Doom busters: Five key things SMEs can do to kick-start a recovery
Friday, August 31, 2012/
Tomorrow will be a critical red flag day for those seeking signs that central banks will recognise that smart companies need a boost to effective demand.
Tonight, US Federal Reserve chairman Ben Bernanke will head to Jackson’s Hole to disappoint those that are hoping to see the printing press roll out billions of stimulus dollars. The Romney-Ryan campaign will announce its plan to get the USA back on the road to greatness. And Angela Merkel is on her second trip to China begging for a bailout of the Euro crisis.
In Australia we can expect the mass media to begin a campaign to stress public service cuts, deficit fears and demands to enable easier and more rapid staff dismissals. There is no doubt that Wayne Swan faces a very difficult time developing his mid-year financial statement.
Business confidence is currently being held hostage to deflationary policies and hysteresis generated by ideological economic models that do not reflect consumer expectations. Customers have been saving since the GFC and shifting their expectations, waiting for the recovery that never seems to arrive whilst parties make claims and counterclaims about the need for austerity.
There will be a call from certain interested parties (led by the shock jocks) for the unemployed to accept lower-paid jobs and lower unemployment benefits. They believe that we need to drive sole parents and the long-term unemployed into the vacancies that could be created if we could get skilled workers to move into the mining industry.
Here are five keys to recovery to counter those who are talking down our expectations:
1. Build your contacts
Build upon contacts with existing customers and let them know what you are doing to meet their market pressures. Build a loyal herd of followers that form the base for your overall costs of doing business.
According to marketing guru Peter Drucker:
- your business has a 1:14 chance of doing business with someone with whom you have never done business;
- you have 1:4 chance of doing business with someone with whom you have had a relationship but have stopped; but
- you have a 1:2 chance of doing business with an existing customer.
2. Leverage adjacent marketing and sales strategies
Because everybody is “feeling the heat”, develop relationships with other companies to pool resources, share special “get-this-with-that” promotional offers. Devise a strategy to offer your customers more service, special offers or other incentives because of your relationship with other smart companies.
3. Special offers
Offer lead generating special deals and bonus offers to customers who are prepared to make referrals and become advocates for the business. Loyal customers can offer testimonials and confirm your business as a specialised niche value proposition. But, at the very least, you need to get a thank-you note for bringing new customers to the door.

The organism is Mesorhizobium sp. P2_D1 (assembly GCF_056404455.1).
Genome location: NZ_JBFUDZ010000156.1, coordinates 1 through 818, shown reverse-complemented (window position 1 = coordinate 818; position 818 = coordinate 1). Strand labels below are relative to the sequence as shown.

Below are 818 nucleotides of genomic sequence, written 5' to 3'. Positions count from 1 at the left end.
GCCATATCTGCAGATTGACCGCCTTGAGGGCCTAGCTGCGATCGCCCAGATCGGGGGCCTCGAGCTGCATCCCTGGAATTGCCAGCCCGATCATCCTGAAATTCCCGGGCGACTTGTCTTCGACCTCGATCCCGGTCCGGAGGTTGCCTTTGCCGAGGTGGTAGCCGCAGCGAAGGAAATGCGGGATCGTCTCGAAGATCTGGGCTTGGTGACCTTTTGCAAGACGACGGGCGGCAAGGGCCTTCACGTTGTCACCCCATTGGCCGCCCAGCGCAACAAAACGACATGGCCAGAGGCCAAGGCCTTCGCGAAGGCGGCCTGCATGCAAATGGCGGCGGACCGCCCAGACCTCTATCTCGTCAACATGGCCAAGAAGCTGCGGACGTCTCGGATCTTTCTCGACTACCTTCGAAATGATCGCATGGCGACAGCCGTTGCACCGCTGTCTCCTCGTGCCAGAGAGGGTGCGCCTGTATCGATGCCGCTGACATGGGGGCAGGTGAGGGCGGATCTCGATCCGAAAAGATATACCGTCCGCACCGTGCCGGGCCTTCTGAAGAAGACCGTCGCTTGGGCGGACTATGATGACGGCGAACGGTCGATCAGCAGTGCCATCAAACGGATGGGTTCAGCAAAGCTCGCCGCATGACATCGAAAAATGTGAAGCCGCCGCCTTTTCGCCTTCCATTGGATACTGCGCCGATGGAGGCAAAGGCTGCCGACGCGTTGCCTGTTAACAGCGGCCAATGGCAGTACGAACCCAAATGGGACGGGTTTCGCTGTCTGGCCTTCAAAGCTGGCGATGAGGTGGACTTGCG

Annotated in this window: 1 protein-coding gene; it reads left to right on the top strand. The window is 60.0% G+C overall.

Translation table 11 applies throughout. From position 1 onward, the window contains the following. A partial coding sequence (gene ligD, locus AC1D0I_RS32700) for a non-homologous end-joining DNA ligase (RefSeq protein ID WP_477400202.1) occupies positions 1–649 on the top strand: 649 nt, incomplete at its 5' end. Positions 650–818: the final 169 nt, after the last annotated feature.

4. Remember brand image
Avoid cutting consumer relationship management and research efforts. Millward Brown has presented evidence showing that budget cutting is liable to reduce consumers’ ‘bonding’ with your brand.
Brand image and brand usage – two crucial elements in ‘bonding’ – suffered considerably when brands ceased to spend on communications for a period of six months or more. This was particularly true in the more price-sensitive product fields. During a budget cut-down, the brand will benefit from the marketing investment of previous years, but this needs reinvestment for the recovery period.
Make the shift from mass-marketing to micromarketing and online brand promotion to strengthen and deepen your pool of customers rather that wasting funds on a shotgun attempt to hit passing ducks.
Remember that there is a time lag between households and business-to-business decision-making that has to be encouraged to consider inventory requirements. Diverting marketing expenditure into short-term price promotions usually damages the brand values and is also likely to be unprofitable.
As leading edge marketing agency Ogilvy points out, historically, recession businesses have tended to switch budgets from brand media advertising into direct marketing and other digital media channels seen as more measurable where customers’ budget-switching between channels occurs.
Instead of taking notice of a politically motivated “blame the victim” mentality it is time for small and medium enterprises to establish an alternative, positive agenda. Business leaders need to create their own drive for expansion and listen to their customers’ call for quality services and valued offers rather than focus on the impacts of the political divide.
Dr Colin Benjamin is an entrepreneurship and strategic thinking consultant at Marshall Place Associates, which offers a range of strategic thinking tools that open up a universe of new possibilities for individuals and organisations committed to applying the processes of innovation, creativity and entrepreneurship. Colin is also a member of the global Association of Professional Futurists.
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